Feeling burdened at this crazy time of year? Wanna shake off the weight of overwhelm and overload? Could mindfulness help?
Mindfulness is the ideal forklift for shifting the load of stress. Paradoxically, bringing the right sort of attention to our stress and strain does not increase it. It makes it lighter.
The way mindfulness works can be explained by the prompt “over-strain”. The prompt demonstrates how bringing attention to our thoughts and feelings in difficult situations can switch off habitual and unhelpful ways of reacting.
Let’s start with a whole word. ‘Over’ stands for overwhelm, overload, overreact, over-committed, overworked … The list concludes with a different type of ‘over’:
OVER IT !!!
Who isn’t ‘OVER’ IT? Now we’re ready for the next part.
The next word in the prompt is ‘strain’ and can be broken into three pieces:
Str- stands for ‘stress’
a- stands for ‘automatic’
in- stands for ‘in’
The first two parts, ‘stress’ and ‘automatic’, go together. They are linked because stress reactions by definition are automatic and unconscious.
When overwhelmed by overload, we lose it. We lose our connection to peace and fulfilment; to happiness. We lose control of our better self, our better behaviour.
Think about it: when you’re holidaying on a tropical beach, are you tuned out from your environment? No, you’re right there, drinking it in and loving it. Effortlessly relaxed. Feeling alert and alive. How wonderful to be fresh in the beautiful moment, enjoying the swaying palm trees, the crystal clear water, the heady aroma of coconut oil in your sunscreen! Ahhhhh!
Imagine if more of your life could be like that.
Stressful situations, such as the overwhelm of office deadlines or the overload of family demands, put us in quite a different headspace to the tropical holiday. Our buttons get pressed, our defences aroused and our hackles rise. In such situations we tend to switch off from what is around us and go into automatic pilot mode. Stress and automatic pilot mode go together.
And life is full of little stresses, pulling and pushing us, piling one on top of the other.
Automatic pilot mode becomes a habit, a default mode. We want to be anywhere but the present moment. This is how stress makes us mindless. We want to escape the discomfort of the events in the present moment so we tune out from where we are right now, from what is happening for us right now.
We want to delete overwhelm and overload but along the way we delete all the good stuff as well.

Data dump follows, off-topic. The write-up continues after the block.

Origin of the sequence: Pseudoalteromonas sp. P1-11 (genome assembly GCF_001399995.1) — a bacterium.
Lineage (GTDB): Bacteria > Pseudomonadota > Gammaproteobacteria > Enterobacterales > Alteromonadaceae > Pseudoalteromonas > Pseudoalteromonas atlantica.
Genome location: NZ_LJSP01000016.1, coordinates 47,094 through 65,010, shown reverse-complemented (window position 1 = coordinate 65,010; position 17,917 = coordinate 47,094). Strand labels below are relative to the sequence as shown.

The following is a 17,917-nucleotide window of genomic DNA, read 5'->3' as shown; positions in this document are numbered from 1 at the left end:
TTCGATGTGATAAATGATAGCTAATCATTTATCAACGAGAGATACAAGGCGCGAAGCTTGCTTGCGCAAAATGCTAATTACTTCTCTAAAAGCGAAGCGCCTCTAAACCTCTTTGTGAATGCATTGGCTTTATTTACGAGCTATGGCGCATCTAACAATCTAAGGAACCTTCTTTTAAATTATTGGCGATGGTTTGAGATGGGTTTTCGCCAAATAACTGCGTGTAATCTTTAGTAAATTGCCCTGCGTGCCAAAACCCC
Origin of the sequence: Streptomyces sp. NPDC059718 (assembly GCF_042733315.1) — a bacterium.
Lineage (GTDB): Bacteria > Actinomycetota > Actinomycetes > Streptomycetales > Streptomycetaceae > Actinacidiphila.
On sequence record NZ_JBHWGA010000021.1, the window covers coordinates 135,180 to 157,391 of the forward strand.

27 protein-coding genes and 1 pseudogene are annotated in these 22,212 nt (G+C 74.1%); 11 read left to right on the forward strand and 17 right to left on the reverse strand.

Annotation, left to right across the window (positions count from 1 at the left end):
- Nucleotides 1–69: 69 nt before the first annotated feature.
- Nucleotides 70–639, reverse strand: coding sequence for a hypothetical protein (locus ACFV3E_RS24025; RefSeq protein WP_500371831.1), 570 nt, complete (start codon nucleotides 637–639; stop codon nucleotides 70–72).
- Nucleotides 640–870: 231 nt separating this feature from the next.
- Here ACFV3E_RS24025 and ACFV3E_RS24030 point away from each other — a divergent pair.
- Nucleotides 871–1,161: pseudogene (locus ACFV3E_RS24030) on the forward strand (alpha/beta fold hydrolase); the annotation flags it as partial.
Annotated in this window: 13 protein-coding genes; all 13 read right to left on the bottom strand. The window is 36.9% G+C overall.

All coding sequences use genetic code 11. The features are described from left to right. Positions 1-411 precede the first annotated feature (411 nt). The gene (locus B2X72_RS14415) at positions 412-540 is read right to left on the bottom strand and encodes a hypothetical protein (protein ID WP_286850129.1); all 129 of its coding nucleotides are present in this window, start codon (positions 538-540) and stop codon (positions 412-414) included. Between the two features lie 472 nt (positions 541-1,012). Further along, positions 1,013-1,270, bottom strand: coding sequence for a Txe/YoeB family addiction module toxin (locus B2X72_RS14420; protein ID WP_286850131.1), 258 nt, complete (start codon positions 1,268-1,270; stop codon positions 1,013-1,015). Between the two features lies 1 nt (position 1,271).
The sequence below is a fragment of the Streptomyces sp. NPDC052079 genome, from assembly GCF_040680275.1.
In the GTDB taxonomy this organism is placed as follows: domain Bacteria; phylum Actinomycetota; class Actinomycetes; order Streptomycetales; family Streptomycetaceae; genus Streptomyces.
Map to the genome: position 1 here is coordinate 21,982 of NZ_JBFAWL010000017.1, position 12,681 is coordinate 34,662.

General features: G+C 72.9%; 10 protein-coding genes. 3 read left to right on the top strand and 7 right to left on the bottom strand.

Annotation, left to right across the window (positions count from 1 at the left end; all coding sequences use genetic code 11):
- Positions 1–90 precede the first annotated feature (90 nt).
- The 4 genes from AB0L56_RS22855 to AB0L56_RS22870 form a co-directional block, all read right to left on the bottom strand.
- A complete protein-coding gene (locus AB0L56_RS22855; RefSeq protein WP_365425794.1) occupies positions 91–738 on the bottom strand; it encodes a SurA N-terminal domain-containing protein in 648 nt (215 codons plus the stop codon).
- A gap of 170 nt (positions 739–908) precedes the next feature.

Automatic pilot doesn’t serve us. It doesn’t make things better. It keeps us stuck. It imprisons us and the feelings of overload and overwhelm worsen.
Operating from automatic pilot makes us numb; it dulls us from the richness of our world. It’s a dreary way to be for too long. It’s the source of dissatisfaction, discouragement and depression. It perpetuates unhelpful habits. It blinds us to bright new possibilities.
And so we come to the final part of the prompt: IN.
IN stands for IN the present moment. Mindfulness.
As soon as we become mindful in the moment, mindlessness diminishes and automatic pilot mode crumbles. We can’t be mindful and automatic at the same time. The higher the dose of mindfulness, the lower the ratio of overwhelm.
You can engage mindfulness by stopping and breathing, by being present. It could be something as simple as pausing your mental rumination while you go outside and look up at the sky; or enjoy a drink of water. Or take three slow mindful breaths. Or gaze mindfully at the lines on your palms for several seconds.
There are many creative possibilities you can craft and personalise for yourself.
Mindfulness opens a space and in this space we can chose our response. Mindfulness notices both the stressor and the impulse to react. We can arrest the early warning signs that usually lead to an emotional explosion and worsening of the situation.
There’s the world of difference between blindly reacting and wisely choosing our response.
Mindfulness means noting our surroundings, sensing our senses, feeling our feelings, being open to whatever is going on for us rather than surrendering to the impulse to escape (flight mode) or rant, rave and react (fight mode).
Mindfulness expands our view. It interrupts our struggle and when struggle ceases, so does the load.
Remember the prompt ‘over-strain’ next time you feel your buttons being pressed Remember it next time you feel your hackles rising. Remember it whenever you feel overwhelmed by overload.
And use mindfulness to get over it!
MIndfulness Instructor Shakti Burke coined the ‘over-strain’ prompt for her mindfulness classes to explain how mindfulness helps manage stress.
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